"There are a lot of theories out there about how online dating is bad for us," Michael Rosenfeld, a sociologist at Stanford who has been conducting a long-running study of online dating, told me the other day.
(For gay couples, it's more like two out of every three).
Well, the most popular messages are the ones that make you laugh, but even a simple 'hey' performed surprisingly well.
I always say, if you're lost, to write something that shows you read their profile — and 24 percent of users agreed.
Your life can be a lot more flexible with these portable apps. So while nearly a quarter of people said they'd never had more than one or two date flings off of apps (and another quarter said 'other'), if you look at the more long-term options you might be pleasantly surprised.
They can be big-time savers and success builders in dating.”Still not convinced? Here's what Simple Texting found: Contrary to popular belief, a whopping 38 percent of men and 44 percent of women are long for long-term relationships on apps. Seven percent had reached between six months and a year with someone they met on an app, 15 percent said had reached longer than a year, and 14 percent said they were engaged or married— so it really does happen, if that's what you're looking for. Well, it happens all over— but the South was definitely the big hitter for engagements, with 16.3 percent of respondents saying that they were engaged or married from an app.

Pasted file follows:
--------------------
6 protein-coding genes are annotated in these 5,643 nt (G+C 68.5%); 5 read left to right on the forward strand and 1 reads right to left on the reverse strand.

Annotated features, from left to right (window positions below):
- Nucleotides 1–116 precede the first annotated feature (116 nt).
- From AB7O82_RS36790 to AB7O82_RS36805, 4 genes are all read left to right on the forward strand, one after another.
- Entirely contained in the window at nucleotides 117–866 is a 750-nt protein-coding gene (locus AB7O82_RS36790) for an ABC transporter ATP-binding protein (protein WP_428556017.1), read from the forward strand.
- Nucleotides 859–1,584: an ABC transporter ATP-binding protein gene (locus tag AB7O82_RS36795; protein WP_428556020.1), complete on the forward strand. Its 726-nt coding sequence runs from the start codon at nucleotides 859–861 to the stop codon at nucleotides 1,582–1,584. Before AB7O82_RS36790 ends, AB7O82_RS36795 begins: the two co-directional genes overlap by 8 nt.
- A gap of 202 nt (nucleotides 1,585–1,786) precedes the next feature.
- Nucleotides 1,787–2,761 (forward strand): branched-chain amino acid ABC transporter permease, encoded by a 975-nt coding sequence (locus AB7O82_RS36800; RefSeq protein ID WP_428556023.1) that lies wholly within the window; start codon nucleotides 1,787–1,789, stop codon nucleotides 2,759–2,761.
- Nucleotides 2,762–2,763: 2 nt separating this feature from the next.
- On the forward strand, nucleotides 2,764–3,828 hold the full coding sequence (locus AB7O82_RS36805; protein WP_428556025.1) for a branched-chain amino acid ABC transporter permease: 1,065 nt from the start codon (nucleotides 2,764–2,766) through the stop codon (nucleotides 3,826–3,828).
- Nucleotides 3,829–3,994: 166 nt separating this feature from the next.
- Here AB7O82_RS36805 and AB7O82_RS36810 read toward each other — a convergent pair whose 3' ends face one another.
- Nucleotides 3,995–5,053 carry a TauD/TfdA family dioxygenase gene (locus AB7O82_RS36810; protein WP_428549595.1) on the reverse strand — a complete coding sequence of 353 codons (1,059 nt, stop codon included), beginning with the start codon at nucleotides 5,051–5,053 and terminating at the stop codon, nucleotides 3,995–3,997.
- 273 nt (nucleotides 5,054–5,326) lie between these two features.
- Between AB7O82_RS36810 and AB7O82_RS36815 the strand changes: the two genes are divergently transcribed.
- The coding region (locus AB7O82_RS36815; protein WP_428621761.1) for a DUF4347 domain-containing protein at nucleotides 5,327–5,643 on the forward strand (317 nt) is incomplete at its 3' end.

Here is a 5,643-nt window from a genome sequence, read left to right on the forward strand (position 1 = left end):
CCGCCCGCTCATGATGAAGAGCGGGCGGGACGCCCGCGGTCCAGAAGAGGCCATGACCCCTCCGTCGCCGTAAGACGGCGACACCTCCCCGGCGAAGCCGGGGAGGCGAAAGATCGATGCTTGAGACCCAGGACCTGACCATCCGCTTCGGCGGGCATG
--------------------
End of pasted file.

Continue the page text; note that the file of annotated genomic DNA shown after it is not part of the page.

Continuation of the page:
Sure, dating apps aren't perfect, but they do give you the opportunity to be exposed to a bigger pool of people."Dating apps have the portability factor, so you can use them while you’re on the bus or waiting for an appointment,” New York–based relationship expert and author April Masini tells Bustle.